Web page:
On L D ‘s  1 & 2  waste heat boilers were in the extraction system, the heat generated from the process passed through the boiler combustion chamber and helped to raise 160 / 180000 lb’s of steam per hour, when the vessel wasn’t blowing the oxygen, to keep raising steam the oil burners were used to keep the temperature up, these burners would switch off when the oxy lance was blowing again. The dust and fumes etc., would then be passed through the precipitators , on L D’s 1 & 2 the precipitators were too small and inefficient , the red dust was supposed to be collected in the precipitators  but this didn’t happen very often.  On L D’s 3 & 4 the extraction system was slightly better with larger precipitators and more conditioning of the dust and fumes.

On L D’s 3 & 4  it was a high pressure hot water system instead of boilers, the heat, fumes , dust would be sucked away from the vessel by the large Induced draught fan up through the water cooled fume hood then it would pass through a conditioning tower where steam and water sprays would knock some of the dust out into the tower, the rest would pass through the precipitator. This system worked ok as long as the precipitators operated properly.The hot cooling water would pass through the heatexchanger banks outside on the flat roof . ( this was a good place to keep warm in the winter time )

If we had to work inside the precipitators we got an extra payment of £12 per shift. The precipitators were at the North end of the plant, inside the precips were large stainless steel plates about 15 feet high and 12 feet wide and were attached to a frame . Along the edges of the plates were blocks of metal called ” anvils ” . Separate from the plates , there was a row of shafts with round shaped blocks of metal attached, these were called ” hammers” and lined up with the anvils, When the stainless steel plates were to be electrically charged, the shafts would rotate and lift the hammers up, the red dust would then collect on the plates, after a certain time the plates would lose the electric charge, at the same time the shafts would stop rotating and trip and the hammers would swing round and hit the anvil, this would cause the red dust to drop off the plates and into the hoppers below. Then” “Redler” chains would carry the dust away and tip into a large hopper outside the precipitators. Working inside was very dirty and it was a confined space.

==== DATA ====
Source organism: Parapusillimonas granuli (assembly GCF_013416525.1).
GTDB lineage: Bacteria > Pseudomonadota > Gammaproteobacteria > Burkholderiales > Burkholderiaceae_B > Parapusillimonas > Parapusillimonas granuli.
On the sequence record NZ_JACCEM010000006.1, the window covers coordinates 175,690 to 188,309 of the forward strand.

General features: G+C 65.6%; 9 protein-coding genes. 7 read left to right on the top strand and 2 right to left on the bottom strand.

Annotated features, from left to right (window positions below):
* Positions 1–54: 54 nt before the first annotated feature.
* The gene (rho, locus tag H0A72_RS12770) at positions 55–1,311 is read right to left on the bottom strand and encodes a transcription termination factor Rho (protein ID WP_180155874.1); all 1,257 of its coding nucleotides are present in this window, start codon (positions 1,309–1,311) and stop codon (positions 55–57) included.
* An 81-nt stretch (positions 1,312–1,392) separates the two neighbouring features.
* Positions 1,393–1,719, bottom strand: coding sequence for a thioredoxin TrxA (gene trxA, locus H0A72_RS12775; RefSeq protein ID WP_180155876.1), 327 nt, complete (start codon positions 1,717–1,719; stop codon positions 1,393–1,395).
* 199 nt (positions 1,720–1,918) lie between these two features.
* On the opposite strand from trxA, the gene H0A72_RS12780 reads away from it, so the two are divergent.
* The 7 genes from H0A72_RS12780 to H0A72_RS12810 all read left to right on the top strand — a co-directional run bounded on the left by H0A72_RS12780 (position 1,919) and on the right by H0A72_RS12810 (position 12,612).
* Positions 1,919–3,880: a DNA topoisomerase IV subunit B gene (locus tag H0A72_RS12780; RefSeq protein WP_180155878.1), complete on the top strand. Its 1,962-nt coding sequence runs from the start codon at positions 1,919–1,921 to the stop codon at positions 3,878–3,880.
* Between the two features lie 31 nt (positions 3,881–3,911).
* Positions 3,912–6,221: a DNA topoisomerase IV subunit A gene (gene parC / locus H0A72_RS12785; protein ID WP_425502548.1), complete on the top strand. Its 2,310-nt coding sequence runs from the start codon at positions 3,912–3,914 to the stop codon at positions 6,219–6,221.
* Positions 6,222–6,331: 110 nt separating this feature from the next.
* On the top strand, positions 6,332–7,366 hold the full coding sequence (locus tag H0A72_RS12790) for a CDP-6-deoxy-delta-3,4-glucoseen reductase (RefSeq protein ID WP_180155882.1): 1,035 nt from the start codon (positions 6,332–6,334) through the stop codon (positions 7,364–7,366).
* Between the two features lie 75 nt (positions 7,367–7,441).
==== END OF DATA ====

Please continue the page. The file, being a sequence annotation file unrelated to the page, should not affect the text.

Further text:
After receiving work permits and a gas test it was safe to enter through a small hatch , we had to take portable lights inside with us, as soon as you started to work all the red dust used to fall down off the roof and the plates. The only PPE we had was a hood, then we tied rags around our necks, we taped our overalls up on the arms and legs, we had a ” Martindale mask ” to wear  which was tin plate holding a gause pad , then our safety hat and goggles.

Moving around in such a confined space and climbing the internal ladders , you were always catching the frames and girders sending more dust into the air. The red dust helped to corrode the stainless steel plates and also the vanes on the I D fan so what could happen to humans !!?

As the steel plant was a very hot , dusty  dirty place to work in , we could get extra payments called ” condition money ” If you were working in a hot and dirty part of the plant you could claim an extra payment of 7 shillings per hour (  35p )this was payment ” A ”    If you were working where it was dirty and dusty you could claim a payment of 3 shillings & 9 pence  ( 18p ) For just working in the workshop an extra payment of 1 shilling & 9 pence (  8p )  On an average shift we would try to get 4 hours of A payment and 3 hours of B payment.

In the late 70’s the unions got us a pay rise BUT  we had to loose all our contract and condition money payments except for the £12 precip  payment. The management brought in time and motion  ( work study ) All our jobs were timed and this brought alot of discontent into the department. You had to work hard to achieve 100% on work completed , because the work to be done was broken down into different elements and we spent more time completing paperwork !!!.

Thanks to Phil Brown

if you have a Story please do get in touch

photo thanks to David Thompson

photo thanks to David Thompson